E-Cigs: No Smoke, but Some Areas Are Banning Them

Manila Bulletin, June 6, 2011 | Go to article overview

E-Cigs: No Smoke, but Some Areas Are Banning Them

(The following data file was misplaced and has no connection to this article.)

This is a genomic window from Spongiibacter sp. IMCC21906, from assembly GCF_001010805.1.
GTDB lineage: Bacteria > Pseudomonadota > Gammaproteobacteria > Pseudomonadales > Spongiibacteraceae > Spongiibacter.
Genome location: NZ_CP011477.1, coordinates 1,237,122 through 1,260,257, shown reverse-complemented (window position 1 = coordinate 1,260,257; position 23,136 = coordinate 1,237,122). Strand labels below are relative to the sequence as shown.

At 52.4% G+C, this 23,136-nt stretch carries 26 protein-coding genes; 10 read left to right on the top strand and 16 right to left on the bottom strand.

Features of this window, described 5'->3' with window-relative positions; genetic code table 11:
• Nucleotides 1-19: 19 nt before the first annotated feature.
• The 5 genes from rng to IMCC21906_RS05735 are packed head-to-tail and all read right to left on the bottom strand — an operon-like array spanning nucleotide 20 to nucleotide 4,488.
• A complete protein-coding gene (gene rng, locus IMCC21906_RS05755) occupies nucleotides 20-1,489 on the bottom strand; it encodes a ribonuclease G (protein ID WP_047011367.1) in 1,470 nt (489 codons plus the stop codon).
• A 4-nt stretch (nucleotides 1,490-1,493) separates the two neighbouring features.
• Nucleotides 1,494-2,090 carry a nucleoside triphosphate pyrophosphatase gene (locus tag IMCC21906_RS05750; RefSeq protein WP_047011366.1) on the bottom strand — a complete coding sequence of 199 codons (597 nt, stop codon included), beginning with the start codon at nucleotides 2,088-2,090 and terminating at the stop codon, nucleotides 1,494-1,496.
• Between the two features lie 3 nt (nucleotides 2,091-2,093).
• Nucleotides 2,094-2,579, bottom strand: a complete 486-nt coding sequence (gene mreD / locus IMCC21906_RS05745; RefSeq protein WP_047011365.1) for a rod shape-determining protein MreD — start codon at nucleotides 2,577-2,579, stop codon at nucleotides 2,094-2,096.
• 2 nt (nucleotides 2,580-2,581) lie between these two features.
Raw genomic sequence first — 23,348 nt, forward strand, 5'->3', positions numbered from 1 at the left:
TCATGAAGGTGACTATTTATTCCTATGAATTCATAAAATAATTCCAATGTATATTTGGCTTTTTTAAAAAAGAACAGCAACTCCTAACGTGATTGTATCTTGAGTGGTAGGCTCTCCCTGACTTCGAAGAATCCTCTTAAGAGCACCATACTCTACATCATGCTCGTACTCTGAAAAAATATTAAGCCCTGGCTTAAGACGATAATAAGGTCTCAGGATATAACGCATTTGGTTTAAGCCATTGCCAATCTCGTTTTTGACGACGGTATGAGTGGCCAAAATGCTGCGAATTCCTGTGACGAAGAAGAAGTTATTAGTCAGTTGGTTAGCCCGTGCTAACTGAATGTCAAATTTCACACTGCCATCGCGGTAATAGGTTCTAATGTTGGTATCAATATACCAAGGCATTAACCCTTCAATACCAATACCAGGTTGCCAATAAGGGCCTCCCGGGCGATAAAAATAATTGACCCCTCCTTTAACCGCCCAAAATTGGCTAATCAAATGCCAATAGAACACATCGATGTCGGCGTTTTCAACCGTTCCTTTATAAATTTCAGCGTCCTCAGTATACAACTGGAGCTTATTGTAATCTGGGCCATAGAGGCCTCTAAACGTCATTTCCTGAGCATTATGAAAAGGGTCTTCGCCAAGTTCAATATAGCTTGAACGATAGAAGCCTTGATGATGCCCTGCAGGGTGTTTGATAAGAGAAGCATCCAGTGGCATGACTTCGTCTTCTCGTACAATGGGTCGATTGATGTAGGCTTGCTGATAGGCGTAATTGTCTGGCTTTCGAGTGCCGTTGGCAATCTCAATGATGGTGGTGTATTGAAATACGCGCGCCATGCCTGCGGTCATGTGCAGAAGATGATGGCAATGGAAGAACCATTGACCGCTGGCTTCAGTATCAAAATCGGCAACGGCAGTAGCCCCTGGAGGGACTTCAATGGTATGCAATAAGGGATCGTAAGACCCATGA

RICHMOND, Va. (AP) - That's not smoke coming out of Cliff Phillips' mouth.But that hasn't stopped others from cringing, making remarks, waving their hands in their faces and coughing at the sight of the vapor from his electronic cigarette."They're just conditioned if they see you inhale and exhale something, it's got to be smoke and it's going to stink. ... They're not even smelling anything," said Phillips, a 61-year-old retiree and former cigarette smoker from Cuba, Ill.Electronic cigarettes don't burn and don't give off smoke. But they're at the center of a social and legal debate over whether it's OK to "light up" in places where regular smokes are banned. Despite big differences between cigarettes and their electronic cousins, several states, workplaces and localities across the country have explicitly included e-cigs in smoking bans.Some have clarified that the battery-powered devices don't fall under those bans. Others are retooling smoke-free laws to include them.E-cigarettes are battery-powered plastic and metal devices that heat a liquid nicotine solution in a disposable cartridge, creating vapor that users inhale. Users call the practice "vaping" rather than smoking. Some e-cigarettes are made to look like a real cigarette with a tiny light on the tip that glows like the real thing.It's not clear what risks secondhand e-cig vapor holds. It's mostly just water, even though it looks like smoke. The Food and Drug Administration has said its tests found the liquid in some electronic cigarettes contained toxins besides nicotine as well as carcinogens that occur naturally in tobacco. But nobody has studied what onlookers might be inhaling.Some public health experts say that even for users, the level of those carcinogens was comparable to that found in nicotine replacement therapy like inhalers, because the nicotine in all of the products is extracted from tobacco.E-cigarettes devotees tout them as a way to break addiction to real cigarettes. They insist the devices address both the nicotine addiction and the behavioral aspects of smoking - the holding of the cigarette, the puffing, exhaling something that looks like smoke and the hand motion - without the more than 4,000 chemicals found in cigarettes.Industry estimates put U.S. sales of the devices and accessories at $200 million to $250 million annually.But e-cig users are being lumped in with traditional smokers when they want to "vape" and are being asked to not use them in places where smoking is prohibited.New Jersey is the only state that specifically bans use of e-cigarettes where regular smoking isn't allowed. Some local governments have banned the devices under their smoke-free laws.However, in Virginia, Attorney General Ken Cuccinelli wrote an opinion saying that because e-cigs don't burn tobacco, the "vapor emitted by an e-cigarette would not fall within the definition" of the law.

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